Submitted to: American Dairy Science Association Abstracts
Publication Type: Abstract Only
Publication Acceptance Date: 3/10/2020
Publication Date: 6/21/2020
Citation: Rotz, C.A., Stout, R.C., Holly, M., Kleinman, P.J. 2020. An environmental assessment of dairy farms in the eastern United States[abstract]. American Dairy Science Association Abstracts. P. 1.
Interpretive Summary: No Interpretive Summary is required for this Abstract. JLB.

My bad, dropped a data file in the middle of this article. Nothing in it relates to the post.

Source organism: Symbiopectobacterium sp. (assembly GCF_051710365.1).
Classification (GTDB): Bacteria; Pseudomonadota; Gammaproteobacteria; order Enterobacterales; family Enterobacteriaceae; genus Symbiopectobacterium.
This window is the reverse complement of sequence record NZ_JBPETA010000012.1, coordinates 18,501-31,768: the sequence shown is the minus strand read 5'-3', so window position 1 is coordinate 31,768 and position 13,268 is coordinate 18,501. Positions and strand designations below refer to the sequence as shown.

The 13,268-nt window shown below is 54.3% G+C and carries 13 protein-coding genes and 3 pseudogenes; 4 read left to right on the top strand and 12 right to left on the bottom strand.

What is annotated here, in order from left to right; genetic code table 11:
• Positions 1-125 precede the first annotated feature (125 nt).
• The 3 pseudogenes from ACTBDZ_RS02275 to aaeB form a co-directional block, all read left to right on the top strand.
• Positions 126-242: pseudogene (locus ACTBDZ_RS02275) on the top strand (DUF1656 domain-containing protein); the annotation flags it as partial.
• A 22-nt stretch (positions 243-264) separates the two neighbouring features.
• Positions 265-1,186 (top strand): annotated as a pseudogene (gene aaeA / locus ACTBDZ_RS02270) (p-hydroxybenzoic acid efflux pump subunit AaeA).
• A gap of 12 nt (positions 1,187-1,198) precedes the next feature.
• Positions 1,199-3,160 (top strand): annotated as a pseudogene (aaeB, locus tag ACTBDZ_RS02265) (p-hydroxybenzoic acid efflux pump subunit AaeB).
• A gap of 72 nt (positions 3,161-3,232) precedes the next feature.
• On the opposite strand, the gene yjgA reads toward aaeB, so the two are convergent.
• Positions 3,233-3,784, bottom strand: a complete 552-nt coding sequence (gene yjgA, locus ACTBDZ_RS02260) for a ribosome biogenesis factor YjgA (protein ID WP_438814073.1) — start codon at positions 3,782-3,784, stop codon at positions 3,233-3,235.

Technical Abstract: There is need for a comprehensive assessment of the environmental impacts of dairy farms at regional and national scales to better track improvements made by the industry. A methodology using process-level simulation and cradle to farm-gate life cycle assessment has been applied to the eastern United States with plans for completing all regions of the country. Representative dairy farms of various sizes and management practices are simulated with the Integrated Farm System Model using the soil characteristics and climate where farms are located. Farm-gate footprints are determined by totaling values among farms and locations within the region considering the amounts of milk produced by each. Northeastern dairy farms were determined to emit 12,455 ± 1,100 Gg CO2e of greenhouse gas with an intensity of 0.99 ± 0.09 kg CO2e per kg of fat and protein corrected milk (FPCM) produced. Fossil energy consumption was 33,542 ± 5,300 TJ or 2.68 ± 0.42 MJ per kg FPCM. Blue (non-precipitation) water consumption was 193 ± 42 Tg with an intensity of 15.4 ± 3.4 kg per kg FPCM. A total of all forms of reactive N loss was 108 ± 13 Gg with an intensity of 8.6 ± 1.0 g per kg FPCM. These metrics were equivalent to 1.5% of the greenhouse gas emissions, 0.32% of fossil energy use and 0.87% of fresh water consumption reported by governmental agencies for recent years covering all states in the region. Thus, greenhouse gas emissions, fossil energy use and blue water use associated with dairy farm production in this region are relatively small compared to total estimates. Simulated emissions of volatile organic compounds were also within 2% of governmental estimates for the region. The greatest environmental concern appears to be that of ammonia emission, where dairy farms accounted for 65% of governmental estimates for the region. Environmental footprints were found to vary widely among farms as influenced primarily by soil characteristics and climate and secondarily by farm management. Therefore, prescriptive mitigation strategies for individual farms is more effective than uniform enforcement of specific strategies.